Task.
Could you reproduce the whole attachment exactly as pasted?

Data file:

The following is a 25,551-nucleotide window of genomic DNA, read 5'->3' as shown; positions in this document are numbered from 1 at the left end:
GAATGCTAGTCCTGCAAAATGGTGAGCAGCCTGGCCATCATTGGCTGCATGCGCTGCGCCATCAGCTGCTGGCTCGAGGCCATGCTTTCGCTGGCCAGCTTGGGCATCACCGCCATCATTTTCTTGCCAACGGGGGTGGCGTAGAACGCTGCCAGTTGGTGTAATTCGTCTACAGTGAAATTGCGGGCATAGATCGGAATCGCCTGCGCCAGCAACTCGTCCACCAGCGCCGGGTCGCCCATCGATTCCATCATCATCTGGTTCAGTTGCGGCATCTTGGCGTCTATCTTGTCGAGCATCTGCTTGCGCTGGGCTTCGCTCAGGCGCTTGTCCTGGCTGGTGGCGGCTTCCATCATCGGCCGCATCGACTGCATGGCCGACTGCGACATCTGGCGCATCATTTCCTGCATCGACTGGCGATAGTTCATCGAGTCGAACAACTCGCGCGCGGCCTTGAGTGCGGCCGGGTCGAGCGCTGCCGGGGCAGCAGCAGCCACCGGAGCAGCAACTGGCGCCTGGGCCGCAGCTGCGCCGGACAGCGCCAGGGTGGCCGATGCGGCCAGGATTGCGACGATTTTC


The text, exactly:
The following is a 25,551-nucleotide window of genomic DNA, read 5'->3' as shown; positions in this document are numbered from 1 at the left end:
GAATGCTAGTCCTGCAAAATGGTGAGCAGCCTGGCCATCATTGGCTGCATGCGCTGCGCCATCAGCTGCTGGCTCGAGGCCATGCTTTCGCTGGCCAGCTTGGGCATCACCGCCATCATTTTCTTGCCAACGGGGGTGGCGTAGAACGCTGCCAGTTGGTGTAATTCGTCTACAGTGAAATTGCGGGCATAGATCGGAATCGCCTGCGCCAGCAACTCGTCCACCAGCGCCGGGTCGCCCATCGATTCCATCATCATCTGGTTCAGTTGCGGCATCTTGGCGTCTATCTTGTCGAGCATCTGCTTGCGCTGGGCTTCGCTCAGGCGCTTGTCCTGGCTGGTGGCGGCTTCCATCATCGGCCGCATCGACTGCATGGCCGACTGCGACATCTGGCGCATCATTTCCTGCATCGACTGGCGATAGTTCATCGAGTCGAACAACTCGCGCGCGGCCTTGAGTGCGGCCGGGTCGAGCGCTGCCGGGGCAGCAGCAGCCACCGGAGCAGCAACTGGCGCCTGGGCCGCAGCTGCGCCGGACAGCGCCAGGGTGGCCGATGCGGCCAGGATTGCGACGATTTTC